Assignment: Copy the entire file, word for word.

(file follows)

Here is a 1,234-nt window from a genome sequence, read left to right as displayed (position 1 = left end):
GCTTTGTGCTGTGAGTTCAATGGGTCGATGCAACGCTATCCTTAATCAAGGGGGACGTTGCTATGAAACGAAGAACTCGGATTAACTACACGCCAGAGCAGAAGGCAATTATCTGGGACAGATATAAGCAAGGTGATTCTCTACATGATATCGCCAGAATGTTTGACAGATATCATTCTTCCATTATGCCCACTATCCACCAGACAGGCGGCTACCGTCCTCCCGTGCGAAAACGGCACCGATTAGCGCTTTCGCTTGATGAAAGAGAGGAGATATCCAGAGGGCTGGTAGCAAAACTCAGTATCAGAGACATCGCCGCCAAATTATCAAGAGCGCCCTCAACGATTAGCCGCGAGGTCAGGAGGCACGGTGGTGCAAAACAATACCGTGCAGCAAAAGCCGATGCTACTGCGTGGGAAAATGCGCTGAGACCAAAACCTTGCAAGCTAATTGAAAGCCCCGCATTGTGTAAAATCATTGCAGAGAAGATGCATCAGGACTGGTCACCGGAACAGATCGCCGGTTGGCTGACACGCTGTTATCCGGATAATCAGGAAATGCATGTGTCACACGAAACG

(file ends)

Here is a 1,234-nt window from a genome sequence, read left to right as displayed (position 1 = left end):
GCTTTGTGCTGTGAGTTCAATGGGTCGATGCAACGCTATCCTTAATCAAGGGGGACGTTGCTATGAAACGAAGAACTCGGATTAACTACACGCCAGAGCAGAAGGCAATTATCTGGGACAGATATAAGCAAGGTGATTCTCTACATGATATCGCCAGAATGTTTGACAGATATCATTCTTCCATTATGCCCACTATCCACCAGACAGGCGGCTACCGTCCTCCCGTGCGAAAACGGCACCGATTAGCGCTTTCGCTTGATGAAAGAGAGGAGATATCCAGAGGGCTGGTAGCAAAACTCAGTATCAGAGACATCGCCGCCAAATTATCAAGAGCGCCCTCAACGATTAGCCGCGAGGTCAGGAGGCACGGTGGTGCAAAACAATACCGTGCAGCAAAAGCCGATGCTACTGCGTGGGAAAATGCGCTGAGACCAAAACCTTGCAAGCTAATTGAAAGCCCCGCATTGTGTAAAATCATTGCAGAGAAGATGCATCAGGACTGGTCACCGGAACAGATCGCCGGTTGGCTGACACGCTGTTATCCGGATAATCAGGAAATGCATGTGTCACACGAAACG